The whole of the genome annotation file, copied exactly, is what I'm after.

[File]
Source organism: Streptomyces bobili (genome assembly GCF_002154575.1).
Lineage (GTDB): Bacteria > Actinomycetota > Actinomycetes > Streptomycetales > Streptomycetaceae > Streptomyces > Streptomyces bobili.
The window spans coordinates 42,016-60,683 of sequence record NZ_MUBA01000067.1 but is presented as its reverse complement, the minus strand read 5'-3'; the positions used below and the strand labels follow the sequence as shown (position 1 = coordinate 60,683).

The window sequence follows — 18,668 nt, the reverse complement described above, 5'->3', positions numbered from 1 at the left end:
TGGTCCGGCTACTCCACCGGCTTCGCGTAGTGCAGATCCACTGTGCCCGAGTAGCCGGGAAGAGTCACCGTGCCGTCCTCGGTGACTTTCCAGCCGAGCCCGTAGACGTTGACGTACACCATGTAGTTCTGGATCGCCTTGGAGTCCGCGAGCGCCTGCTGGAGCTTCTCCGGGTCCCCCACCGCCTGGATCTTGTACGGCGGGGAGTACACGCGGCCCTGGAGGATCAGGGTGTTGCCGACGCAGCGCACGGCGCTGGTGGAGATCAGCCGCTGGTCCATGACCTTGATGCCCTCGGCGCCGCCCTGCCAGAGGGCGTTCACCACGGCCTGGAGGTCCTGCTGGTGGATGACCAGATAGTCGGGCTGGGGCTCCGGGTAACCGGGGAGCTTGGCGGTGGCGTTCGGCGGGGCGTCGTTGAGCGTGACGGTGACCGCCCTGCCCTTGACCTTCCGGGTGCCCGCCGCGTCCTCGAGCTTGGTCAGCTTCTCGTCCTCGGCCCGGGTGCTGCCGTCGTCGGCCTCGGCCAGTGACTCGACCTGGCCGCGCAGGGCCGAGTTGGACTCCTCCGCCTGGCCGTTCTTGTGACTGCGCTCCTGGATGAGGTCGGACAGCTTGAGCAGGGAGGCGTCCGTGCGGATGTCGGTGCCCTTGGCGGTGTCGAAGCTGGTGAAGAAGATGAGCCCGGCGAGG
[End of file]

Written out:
Source organism: Streptomyces bobili (genome assembly GCF_002154575.1).
Lineage (GTDB): Bacteria > Actinomycetota > Actinomycetes > Streptomycetales > Streptomycetaceae > Streptomyces > Streptomyces bobili.
The window spans coordinates 42,016-60,683 of sequence record NZ_MUBA01000067.1 but is presented as its reverse complement, the minus strand read 5'-3'; the positions used below and the strand labels follow the sequence as shown (position 1 = coordinate 60,683).

The window sequence follows — 18,668 nt, the reverse complement described above, 5'->3', positions numbered from 1 at the left end:
TGGTCCGGCTACTCCACCGGCTTCGCGTAGTGCAGATCCACTGTGCCCGAGTAGCCGGGAAGAGTCACCGTGCCGTCCTCGGTGACTTTCCAGCCGAGCCCGTAGACGTTGACGTACACCATGTAGTTCTGGATCGCCTTGGAGTCCGCGAGCGCCTGCTGGAGCTTCTCCGGGTCCCCCACCGCCTGGATCTTGTACGGCGGGGAGTACACGCGGCCCTGGAGGATCAGGGTGTTGCCGACGCAGCGCACGGCGCTGGTGGAGATCAGCCGCTGGTCCATGACCTTGATGCCCTCGGCGCCGCCCTGCCAGAGGGCGTTCACCACGGCCTGGAGGTCCTGCTGGTGGATGACCAGATAGTCGGGCTGGGGCTCCGGGTAACCGGGGAGCTTGGCGGTGGCGTTCGGCGGGGCGTCGTTGAGCGTGACGGTGACCGCCCTGCCCTTGACCTTCCGGGTGCCCGCCGCGTCCTCGAGCTTGGTCAGCTTCTCGTCCTCGGCCCGGGTGCTGCCGTCGTCGGCCTCGGCCAGTGACTCGACCTGGCCGCGCAGGGCCGAGTTGGACTCCTCCGCCTGGCCGTTCTTGTGACTGCGCTCCTGGATGAGGTCGGACAGCTTGAGCAGGGAGGCGTCCGTGCGGATGTCGGTGCCCTTGGCGGTGTCGAAGCTGGTGAAGAAGATGAGCCCGGCGAGG